Ann Patchett found an old musty copy of this out-of-print novel in a used bookstore and after reading it, worked her prowess to bring it back to print. Oh, what a gift she has given us. Jeanette Haien wrote this Irish novel in the 1980s as her debut. The story seems deceptively simple, but has a lasting power and resonance of myth. Opening with a scene of a Catholic Priest fishing in horrible weather conditions, we learn quickly that Father Declan’s sporty endeavor was spurred by a confession by one of his parishioners the day before. After the death of her husband, Edna confesses to Father Declan the “all of it” and reveals a secret that goes back 50 years. Edna’s story puts Father Declan in a crisis of empathy versus absolution, and the resolution of his conflict is what gives this book it’s lasting power.— S.M.C.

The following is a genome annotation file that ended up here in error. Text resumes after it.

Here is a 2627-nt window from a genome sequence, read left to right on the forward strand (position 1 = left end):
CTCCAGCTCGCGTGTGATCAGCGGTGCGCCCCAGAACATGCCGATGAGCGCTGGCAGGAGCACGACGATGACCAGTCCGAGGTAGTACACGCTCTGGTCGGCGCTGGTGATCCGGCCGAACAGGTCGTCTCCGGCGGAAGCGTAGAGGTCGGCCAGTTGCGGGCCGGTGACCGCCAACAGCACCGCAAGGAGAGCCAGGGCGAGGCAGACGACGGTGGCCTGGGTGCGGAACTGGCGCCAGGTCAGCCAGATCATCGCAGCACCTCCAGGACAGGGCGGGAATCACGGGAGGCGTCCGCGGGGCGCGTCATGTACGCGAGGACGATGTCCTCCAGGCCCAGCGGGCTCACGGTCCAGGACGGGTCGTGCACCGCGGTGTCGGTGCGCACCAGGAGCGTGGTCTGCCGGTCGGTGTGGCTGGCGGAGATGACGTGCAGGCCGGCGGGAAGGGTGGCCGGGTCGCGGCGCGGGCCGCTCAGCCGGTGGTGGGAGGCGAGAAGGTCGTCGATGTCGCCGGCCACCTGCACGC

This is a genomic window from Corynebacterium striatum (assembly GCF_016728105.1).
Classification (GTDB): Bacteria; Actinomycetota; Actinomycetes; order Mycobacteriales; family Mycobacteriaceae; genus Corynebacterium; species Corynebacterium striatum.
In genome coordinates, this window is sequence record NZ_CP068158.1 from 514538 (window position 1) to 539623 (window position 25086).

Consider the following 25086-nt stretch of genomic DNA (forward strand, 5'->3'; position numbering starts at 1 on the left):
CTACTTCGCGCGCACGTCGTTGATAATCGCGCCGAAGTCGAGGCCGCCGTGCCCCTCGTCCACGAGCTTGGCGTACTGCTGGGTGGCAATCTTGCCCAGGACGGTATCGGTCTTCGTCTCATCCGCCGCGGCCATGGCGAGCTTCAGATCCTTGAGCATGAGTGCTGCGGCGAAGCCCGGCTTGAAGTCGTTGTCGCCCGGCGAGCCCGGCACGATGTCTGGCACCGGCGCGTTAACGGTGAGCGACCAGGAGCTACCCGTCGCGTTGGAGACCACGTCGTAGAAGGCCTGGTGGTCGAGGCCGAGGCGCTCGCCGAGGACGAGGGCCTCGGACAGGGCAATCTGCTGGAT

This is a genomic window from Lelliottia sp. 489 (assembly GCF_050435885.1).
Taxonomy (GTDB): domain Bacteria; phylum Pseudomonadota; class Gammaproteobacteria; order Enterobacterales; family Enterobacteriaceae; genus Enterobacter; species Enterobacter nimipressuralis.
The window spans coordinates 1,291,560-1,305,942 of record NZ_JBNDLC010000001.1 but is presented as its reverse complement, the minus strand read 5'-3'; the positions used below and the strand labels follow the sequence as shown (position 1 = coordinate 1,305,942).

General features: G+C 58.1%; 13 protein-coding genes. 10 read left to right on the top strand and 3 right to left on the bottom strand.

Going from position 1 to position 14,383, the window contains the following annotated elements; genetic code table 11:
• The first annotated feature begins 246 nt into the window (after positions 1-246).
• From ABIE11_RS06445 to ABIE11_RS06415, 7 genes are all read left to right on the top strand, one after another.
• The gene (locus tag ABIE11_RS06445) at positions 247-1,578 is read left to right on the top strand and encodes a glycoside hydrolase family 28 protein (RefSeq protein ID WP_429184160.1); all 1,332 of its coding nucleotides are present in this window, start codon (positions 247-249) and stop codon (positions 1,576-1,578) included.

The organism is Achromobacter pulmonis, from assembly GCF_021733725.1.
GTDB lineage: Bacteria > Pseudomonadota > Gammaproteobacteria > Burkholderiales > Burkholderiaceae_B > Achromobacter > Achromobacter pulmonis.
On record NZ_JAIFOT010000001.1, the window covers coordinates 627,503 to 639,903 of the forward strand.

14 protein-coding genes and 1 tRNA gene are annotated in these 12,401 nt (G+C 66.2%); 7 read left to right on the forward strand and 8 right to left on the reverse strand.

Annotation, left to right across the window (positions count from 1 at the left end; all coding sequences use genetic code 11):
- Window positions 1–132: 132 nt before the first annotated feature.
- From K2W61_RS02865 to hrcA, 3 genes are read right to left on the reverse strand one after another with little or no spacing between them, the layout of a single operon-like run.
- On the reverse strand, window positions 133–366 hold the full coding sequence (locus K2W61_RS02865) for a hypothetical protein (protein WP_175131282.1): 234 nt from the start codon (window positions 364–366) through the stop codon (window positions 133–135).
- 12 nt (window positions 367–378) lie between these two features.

Jeannette Haien’s award-winning first novel relates the seemingly simple tale of a parishioner confiding in her priest, but the tangled confession brings secrets to light that provoke a moral quandary for not only the clergyman, but the reader as well. Set in a small town in Ireland, Haien’s intimate novel of conversations and dilemmas—perfect for readers of Paul Harding’s Tinkers, Marilynne Robinson’s Gilead, and Flannery O’Connor’s Wise Blood—is “an elegantly written, compact and often subtle tale ofmorality and passion that gives voice to an age-old concern in a fresh way” (NewYork Times Book Review). Harper Perennial breathes new life into this 1986 classic in a new edition with an introduction by Ann Patchett.